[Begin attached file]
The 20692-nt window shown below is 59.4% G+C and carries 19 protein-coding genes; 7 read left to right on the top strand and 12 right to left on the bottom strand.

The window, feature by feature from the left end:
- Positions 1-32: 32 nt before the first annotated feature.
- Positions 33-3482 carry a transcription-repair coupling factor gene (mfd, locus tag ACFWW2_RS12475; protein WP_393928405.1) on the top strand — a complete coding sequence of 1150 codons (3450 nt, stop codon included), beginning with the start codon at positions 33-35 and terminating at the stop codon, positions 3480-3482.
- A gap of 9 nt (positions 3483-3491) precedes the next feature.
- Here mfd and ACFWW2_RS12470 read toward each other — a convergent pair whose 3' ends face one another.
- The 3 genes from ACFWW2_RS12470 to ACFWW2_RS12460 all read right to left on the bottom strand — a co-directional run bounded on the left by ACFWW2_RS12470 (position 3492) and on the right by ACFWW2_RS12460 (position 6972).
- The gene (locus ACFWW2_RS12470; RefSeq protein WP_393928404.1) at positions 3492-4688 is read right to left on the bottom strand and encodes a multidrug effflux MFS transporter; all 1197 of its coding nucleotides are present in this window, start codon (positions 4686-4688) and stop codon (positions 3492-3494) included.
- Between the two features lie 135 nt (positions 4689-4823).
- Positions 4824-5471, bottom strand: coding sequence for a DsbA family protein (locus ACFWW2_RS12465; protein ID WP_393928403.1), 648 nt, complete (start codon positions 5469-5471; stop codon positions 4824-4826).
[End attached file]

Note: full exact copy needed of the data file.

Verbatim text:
The 20692-nt window shown below is 59.4% G+C and carries 19 protein-coding genes; 7 read left to right on the top strand and 12 right to left on the bottom strand.

The window, feature by feature from the left end:
- Positions 1-32: 32 nt before the first annotated feature.
- Positions 33-3482 carry a transcription-repair coupling factor gene (mfd, locus tag ACFWW2_RS12475; protein WP_393928405.1) on the top strand — a complete coding sequence of 1150 codons (3450 nt, stop codon included), beginning with the start codon at positions 33-35 and terminating at the stop codon, positions 3480-3482.
- A gap of 9 nt (positions 3483-3491) precedes the next feature.
- Here mfd and ACFWW2_RS12470 read toward each other — a convergent pair whose 3' ends face one another.
- The 3 genes from ACFWW2_RS12470 to ACFWW2_RS12460 all read right to left on the bottom strand — a co-directional run bounded on the left by ACFWW2_RS12470 (position 3492) and on the right by ACFWW2_RS12460 (position 6972).
- The gene (locus ACFWW2_RS12470; RefSeq protein WP_393928404.1) at positions 3492-4688 is read right to left on the bottom strand and encodes a multidrug effflux MFS transporter; all 1197 of its coding nucleotides are present in this window, start codon (positions 4686-4688) and stop codon (positions 3492-3494) included.
- Between the two features lie 135 nt (positions 4689-4823).
- Positions 4824-5471, bottom strand: coding sequence for a DsbA family protein (locus ACFWW2_RS12465; protein ID WP_393928403.1), 648 nt, complete (start codon positions 5469-5471; stop codon positions 4824-4826).